18 July 2014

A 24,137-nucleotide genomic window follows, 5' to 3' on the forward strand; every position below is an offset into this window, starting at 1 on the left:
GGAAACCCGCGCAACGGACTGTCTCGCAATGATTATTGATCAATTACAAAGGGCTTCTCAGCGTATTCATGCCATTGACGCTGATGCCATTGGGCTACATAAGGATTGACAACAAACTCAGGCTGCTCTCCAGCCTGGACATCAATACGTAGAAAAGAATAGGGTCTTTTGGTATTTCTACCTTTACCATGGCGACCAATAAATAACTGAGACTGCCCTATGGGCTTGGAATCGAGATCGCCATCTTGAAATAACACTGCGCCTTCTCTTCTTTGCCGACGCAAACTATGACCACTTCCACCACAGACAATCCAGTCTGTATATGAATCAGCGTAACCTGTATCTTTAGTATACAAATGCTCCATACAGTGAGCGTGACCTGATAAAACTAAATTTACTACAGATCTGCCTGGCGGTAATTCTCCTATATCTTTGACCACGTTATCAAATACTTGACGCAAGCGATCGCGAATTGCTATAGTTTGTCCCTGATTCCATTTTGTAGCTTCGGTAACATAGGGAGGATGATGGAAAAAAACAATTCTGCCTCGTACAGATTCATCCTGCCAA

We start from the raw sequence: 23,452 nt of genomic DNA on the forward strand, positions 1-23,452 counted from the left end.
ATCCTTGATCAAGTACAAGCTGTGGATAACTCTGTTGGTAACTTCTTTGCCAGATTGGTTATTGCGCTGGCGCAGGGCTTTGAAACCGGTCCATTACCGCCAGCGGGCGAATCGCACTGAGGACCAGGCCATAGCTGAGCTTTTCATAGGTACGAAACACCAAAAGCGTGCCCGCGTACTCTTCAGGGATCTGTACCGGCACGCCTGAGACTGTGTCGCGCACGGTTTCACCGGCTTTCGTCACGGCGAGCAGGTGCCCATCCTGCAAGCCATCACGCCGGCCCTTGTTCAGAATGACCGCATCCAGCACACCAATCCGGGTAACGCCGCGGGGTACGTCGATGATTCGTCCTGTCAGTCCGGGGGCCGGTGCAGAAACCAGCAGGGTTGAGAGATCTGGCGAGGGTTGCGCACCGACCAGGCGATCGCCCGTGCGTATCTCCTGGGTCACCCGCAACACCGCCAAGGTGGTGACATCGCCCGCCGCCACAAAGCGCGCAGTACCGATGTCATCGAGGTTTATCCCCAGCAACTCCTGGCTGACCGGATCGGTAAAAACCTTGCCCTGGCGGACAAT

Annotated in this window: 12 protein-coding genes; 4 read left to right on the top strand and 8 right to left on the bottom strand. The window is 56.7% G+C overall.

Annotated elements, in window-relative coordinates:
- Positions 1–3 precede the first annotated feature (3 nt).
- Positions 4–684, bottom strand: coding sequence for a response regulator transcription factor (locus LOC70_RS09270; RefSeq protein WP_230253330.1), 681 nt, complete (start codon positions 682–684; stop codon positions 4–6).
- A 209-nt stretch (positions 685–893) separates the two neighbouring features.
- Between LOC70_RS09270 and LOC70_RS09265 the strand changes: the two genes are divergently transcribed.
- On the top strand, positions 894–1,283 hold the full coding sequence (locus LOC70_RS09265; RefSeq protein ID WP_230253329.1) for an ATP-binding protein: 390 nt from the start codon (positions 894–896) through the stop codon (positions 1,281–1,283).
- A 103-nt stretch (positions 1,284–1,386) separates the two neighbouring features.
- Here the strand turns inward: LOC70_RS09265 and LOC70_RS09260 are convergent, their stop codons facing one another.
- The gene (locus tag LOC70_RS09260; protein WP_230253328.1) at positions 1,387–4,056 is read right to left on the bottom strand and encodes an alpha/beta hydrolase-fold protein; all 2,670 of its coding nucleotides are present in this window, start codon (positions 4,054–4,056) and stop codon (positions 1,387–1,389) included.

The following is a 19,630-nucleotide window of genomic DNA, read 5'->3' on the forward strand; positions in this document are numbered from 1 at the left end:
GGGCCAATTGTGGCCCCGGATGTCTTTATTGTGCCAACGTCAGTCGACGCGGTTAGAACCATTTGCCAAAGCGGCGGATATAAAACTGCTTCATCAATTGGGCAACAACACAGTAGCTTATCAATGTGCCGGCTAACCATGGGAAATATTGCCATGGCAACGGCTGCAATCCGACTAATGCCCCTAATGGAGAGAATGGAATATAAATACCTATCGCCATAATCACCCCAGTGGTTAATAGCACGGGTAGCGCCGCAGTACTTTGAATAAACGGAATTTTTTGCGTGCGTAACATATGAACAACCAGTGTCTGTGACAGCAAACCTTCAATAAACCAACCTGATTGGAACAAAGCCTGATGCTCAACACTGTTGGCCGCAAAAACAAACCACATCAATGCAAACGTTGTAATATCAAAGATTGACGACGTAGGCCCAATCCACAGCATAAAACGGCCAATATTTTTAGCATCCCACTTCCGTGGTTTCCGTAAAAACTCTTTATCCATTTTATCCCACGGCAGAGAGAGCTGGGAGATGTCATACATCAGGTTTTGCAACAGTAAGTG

Aim: The aim of this study was to establish the degree of aortic stiffness and levels of neutrophil gelatinase-associated lipocalin (NGAL) in patients with stable ischemic heart disease. Materials and Methods: Patients who were found to have stable, noncritical lesions on coronary angiography were included in the study [noncritical coronary artery disease (CAD)]. The control group consisted of those patients who had similar risk profiles and metabolic parameters without atherosclerosis on angiography. Results: A total of 101 patients were included in the study of which 56 had noncritical CAD. Whereas the aortic strain (9.11 ± 3.4 vs. 14.01 ± 4.1%, p < 0.001) and aortic distensibility (3.98 ± 1.9 10<sup>-6</sup> cm<sup>2</sup>/dyn vs. 6.33 ± 2.3 10<sup>-6</sup> cm<sup>2</sup>/dyn, p < 0.001) were lower in the noncritical CAD group, the aortic stiffness index was higher (6.34 ± 3.9 vs. 3.37 ± 2.4, p < 0.001) as compared to controls. Serum NGAL levels were higher in the noncritical CAD group (79.29 ± 38.8 vs. 48.05 ± 21.4 ng/ml, p < 0.001). NGAL levels were negatively correlated with aortic strain (p < 0.01, r = 0.57) and distensibility (p < 0.001, r = 0.62), but positively correlated with the aortic stiffness index (p < 0.001, r = 0.72). Conclusion: We show that in patients with noncritical CAD, the degree of aortic stiffness and NGAL levels are higher. These markers can be used as tools for further risk stratification of patients with noncritical CAD.